Where: 63 Bartholomew Close, EC1A 7BF
Book now: St Barts
Restaurants with a Michelin Green Star in England
With over 20 sustainable restaurants spanning the breadth of England, you’ll start to notice a few running themes that link many of them together: regenerative farming, low-waste cooking, on-site orchards, foraged ingredients and more. There’s a reason these guys have all earned a Michelin Green Star.
What: Osip is a tiny restaurant with a big vision. Located in the picturesque village of Bruton and run by head chef Merlin Labron-Johnson, the restaurant follows a farm-to-table ethos and works closely with local suppliers to source produce for its mostly vegetarian menu. Whatever arrives on its doorstep in the morning is what it will serve that day. Simple. As such, there is no menu, and diners are invited to put their faith in the kitchen team. Expect to start with a selection of snacks, raw or preserved vegetables, freshly-baked bread and broth, followed by a series of larger plates and sweets to finish.
Where: 1 High Street, BA10 0AB
Book now: Osip
What: Culture is a restaurant in Falmouth from acclaimed chef Hylton Espey and located just moments away from the seafront. Its philosophy revolves around nature and Hylton reverts to the seasons to dictate the menu. For example, the team go out to forage every day to ensure the chefs are given a chance to connect with nature and properly appreciate the produce that will eventually end up on the plate. The menu at Culture tells a story over multiple courses, and each dish is named after the thing that inspired the dish. It’s a unique experience from start to finish and is sure to stay with you long after it’s over.
Where: 38B Arwenack Street, TR11 3JF
Book now: Culture
What: Winning its Michelin Green Star within the first few months of opening, Crocadon in St Mullion, Cornwall, is clearly doing something right. This soil-centric farm and restaurant practices a collaborative approach to food and farming, serving a menu made entirely by produce grown and reared on the land. It's led by chef Dan Cox, who’s spent years working in Michelin-starred kitchens including Simon Rogan’s three-starred L’Enclume where he helped to establish its biodynamic farm. The restaurant at Crocadon is an extension of the main farm, which he opened in order to champion a hyper-seasonal, self-sufficient, entirely organic approach to cooking. He wants the farm to act as a blueprint for others, while at the restaurant, diners can expect a menu dictated by what’s been harvested that week, and featuring plenty of fermentation, smoking, raw ingredients and open-fire cooking.
Where: St Mellion, Saltash, PL12 6RL
Book now: Crocadon
Why: Angela’s is a small seafood restaurant that puts the people and the planet first. It works directly with its small-scale suppliers and is working hard to remove single-use plastic from its supply chain as much as possible. It’s also partnered with Windmill Community Gardens in Margate to turn its vegetable food waste into compost. Bit by bit, Angela’s significant actions are adding up to make a difference.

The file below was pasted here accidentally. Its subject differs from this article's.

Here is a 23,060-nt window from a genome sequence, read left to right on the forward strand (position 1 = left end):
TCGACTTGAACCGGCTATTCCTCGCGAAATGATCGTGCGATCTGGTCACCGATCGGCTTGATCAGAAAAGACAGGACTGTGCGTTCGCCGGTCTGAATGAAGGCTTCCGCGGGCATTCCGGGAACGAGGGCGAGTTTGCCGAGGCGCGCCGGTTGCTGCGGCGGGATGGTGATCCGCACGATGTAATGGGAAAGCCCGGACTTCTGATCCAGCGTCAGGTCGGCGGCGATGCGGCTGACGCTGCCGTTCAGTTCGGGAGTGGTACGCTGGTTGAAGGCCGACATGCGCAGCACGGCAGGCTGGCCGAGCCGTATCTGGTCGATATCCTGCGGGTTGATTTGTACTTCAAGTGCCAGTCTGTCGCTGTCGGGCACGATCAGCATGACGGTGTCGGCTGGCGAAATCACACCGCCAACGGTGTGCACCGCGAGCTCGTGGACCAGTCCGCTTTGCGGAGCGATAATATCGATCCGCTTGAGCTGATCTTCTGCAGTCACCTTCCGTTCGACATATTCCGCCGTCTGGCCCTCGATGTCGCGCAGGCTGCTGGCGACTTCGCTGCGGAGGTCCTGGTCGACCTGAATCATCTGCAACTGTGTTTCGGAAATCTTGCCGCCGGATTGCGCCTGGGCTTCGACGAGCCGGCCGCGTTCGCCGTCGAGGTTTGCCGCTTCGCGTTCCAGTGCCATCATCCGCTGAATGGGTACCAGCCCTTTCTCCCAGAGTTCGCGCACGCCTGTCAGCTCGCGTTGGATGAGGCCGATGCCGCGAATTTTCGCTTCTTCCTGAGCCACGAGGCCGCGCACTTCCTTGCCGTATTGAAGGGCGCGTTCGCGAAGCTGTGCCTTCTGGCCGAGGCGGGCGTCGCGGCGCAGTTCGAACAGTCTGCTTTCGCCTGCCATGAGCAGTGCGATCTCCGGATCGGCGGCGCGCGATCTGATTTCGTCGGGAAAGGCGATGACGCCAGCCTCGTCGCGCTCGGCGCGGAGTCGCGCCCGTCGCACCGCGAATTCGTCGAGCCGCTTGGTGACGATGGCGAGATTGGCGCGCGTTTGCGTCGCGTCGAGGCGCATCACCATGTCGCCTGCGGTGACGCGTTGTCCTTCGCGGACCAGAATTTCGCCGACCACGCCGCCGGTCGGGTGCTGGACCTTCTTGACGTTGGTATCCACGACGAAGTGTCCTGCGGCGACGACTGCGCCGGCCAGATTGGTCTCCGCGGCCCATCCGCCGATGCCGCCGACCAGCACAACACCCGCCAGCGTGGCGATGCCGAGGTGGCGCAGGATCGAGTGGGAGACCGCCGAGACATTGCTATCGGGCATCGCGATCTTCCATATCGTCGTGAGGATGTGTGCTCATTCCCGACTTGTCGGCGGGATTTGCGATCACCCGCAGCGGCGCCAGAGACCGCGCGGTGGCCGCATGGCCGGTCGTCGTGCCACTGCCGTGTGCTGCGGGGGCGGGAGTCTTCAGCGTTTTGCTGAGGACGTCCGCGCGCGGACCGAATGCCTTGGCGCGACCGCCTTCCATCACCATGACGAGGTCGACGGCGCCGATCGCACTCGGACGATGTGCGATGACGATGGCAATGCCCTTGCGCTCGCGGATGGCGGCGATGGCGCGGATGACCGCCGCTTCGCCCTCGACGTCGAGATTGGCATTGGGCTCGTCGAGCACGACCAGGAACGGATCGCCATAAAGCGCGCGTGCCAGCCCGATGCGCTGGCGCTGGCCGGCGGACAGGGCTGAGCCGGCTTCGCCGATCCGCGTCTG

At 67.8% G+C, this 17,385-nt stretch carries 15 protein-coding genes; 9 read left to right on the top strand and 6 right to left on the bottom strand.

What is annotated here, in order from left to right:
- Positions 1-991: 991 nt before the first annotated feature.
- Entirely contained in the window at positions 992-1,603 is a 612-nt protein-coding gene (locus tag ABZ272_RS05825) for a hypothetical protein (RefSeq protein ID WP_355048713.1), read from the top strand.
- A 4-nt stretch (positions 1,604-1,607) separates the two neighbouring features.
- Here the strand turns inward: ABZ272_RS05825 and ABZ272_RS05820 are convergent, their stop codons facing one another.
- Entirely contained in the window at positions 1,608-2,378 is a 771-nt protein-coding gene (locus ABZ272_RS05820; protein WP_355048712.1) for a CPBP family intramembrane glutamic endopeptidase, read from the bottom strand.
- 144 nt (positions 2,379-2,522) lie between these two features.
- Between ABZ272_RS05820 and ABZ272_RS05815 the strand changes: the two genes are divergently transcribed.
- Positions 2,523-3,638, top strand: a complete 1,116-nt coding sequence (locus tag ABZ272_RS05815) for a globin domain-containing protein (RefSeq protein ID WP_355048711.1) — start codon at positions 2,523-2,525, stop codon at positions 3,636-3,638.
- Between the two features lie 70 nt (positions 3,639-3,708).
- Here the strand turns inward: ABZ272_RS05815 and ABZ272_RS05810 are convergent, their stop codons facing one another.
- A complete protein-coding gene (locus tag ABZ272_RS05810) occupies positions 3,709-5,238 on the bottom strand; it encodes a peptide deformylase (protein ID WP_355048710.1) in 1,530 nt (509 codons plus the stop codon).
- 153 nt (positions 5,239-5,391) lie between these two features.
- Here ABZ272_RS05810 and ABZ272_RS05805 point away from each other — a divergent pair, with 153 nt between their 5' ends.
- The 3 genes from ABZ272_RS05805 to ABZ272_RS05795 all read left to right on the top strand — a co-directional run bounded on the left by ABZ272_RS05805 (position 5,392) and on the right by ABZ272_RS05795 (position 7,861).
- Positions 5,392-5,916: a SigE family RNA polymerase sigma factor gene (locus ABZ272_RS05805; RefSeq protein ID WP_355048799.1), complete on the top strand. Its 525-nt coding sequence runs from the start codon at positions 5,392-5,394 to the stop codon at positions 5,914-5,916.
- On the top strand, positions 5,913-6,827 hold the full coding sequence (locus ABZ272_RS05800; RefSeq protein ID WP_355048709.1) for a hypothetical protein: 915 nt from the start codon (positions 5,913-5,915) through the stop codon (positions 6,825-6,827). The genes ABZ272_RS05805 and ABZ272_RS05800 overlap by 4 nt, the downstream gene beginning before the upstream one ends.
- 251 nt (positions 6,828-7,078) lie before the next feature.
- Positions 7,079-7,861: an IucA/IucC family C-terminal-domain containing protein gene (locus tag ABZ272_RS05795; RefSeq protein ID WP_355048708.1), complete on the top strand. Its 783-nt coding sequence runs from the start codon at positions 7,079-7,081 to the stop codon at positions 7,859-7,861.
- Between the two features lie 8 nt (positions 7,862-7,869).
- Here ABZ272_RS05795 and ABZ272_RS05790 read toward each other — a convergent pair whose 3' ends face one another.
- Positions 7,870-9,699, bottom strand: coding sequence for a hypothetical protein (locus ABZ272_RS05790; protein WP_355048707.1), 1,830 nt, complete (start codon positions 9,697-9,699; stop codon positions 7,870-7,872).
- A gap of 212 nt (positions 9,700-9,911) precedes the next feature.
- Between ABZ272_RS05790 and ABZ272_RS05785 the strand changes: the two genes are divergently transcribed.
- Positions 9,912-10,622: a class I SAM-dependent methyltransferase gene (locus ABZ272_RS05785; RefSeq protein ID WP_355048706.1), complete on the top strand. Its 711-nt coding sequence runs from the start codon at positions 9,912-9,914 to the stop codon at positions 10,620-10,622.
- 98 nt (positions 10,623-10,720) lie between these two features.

Where: 21 The Parade, CT9 1EX
Book now: Angela's
Belmond Le Manoir aux Quat'Saisons, Oxfordshire
Why: Raymond Blanc’s iconic country house restaurant offers more than just two-Michelin-starred food (yes, it’s already got stars coming out of its ears). All its produce is either organic, free-range or artisanally produced, a lot of which is due to its own gardens and heritage orchards where it grows its fruit and vegetables. It also recycles 100% of its glass bottles, corks and ground coffee and it doesn’t accept any form of single-use plastic packaging, with all delivery crates returned for re-use.
Where: Church Road, OX44 7PD
Book now: Belmond Le Manoir aux Quat'Saisons
The Black Swan, North Yorkshire
Why: The Black Swan is chef Tommy Banks’ greatest achievement, although it’s very much a family affair with his brother James running front of house. Along with a Michelin star for its outstanding food, The Black Swan is also recognised for its exceptional sourcing standards, growing its fresh produce on its own farm along with two acres of growing beds and terraces in the restaurant garden.
Where: Oldstead, YO61 4BL
Book now: Black Swan
Coombeshead Farm, Cornwall
Why: Coombeshead Farm’s sustainability credentials can be accredited to its location, for it is indeed located on a farm where much of its produce is grown and reared. Head chef Oscar Holgado explains that 'we also have a no-dig vegetable garden, use compost from our food waste, and make guest soap out of lard from our pigs.’ Inventive, eh?
Where: Lewannick, PL15 7QQ
Book now: Coombeshead Farm
Daylesford Organic Farm, Gloucester
Why: It’s already got organic in the title, with responsible sourcing and farming at the core of what Daylesford does best. All its animals are certified organic by the Soil Association and it practices regenerative farming which works to restore soil biodiversity to improve the quality of its produce from the ground up. Aside from that, the farm also boasts over 2,000 solar panels, exporting any surplus power back to the national grid, only uses suppliers that share its own sustainable values, and practices a low-waste approach to cooking.
Where: Moreton-In-Marsh, GL56 0YG
Book now: Daylesford Organic Farm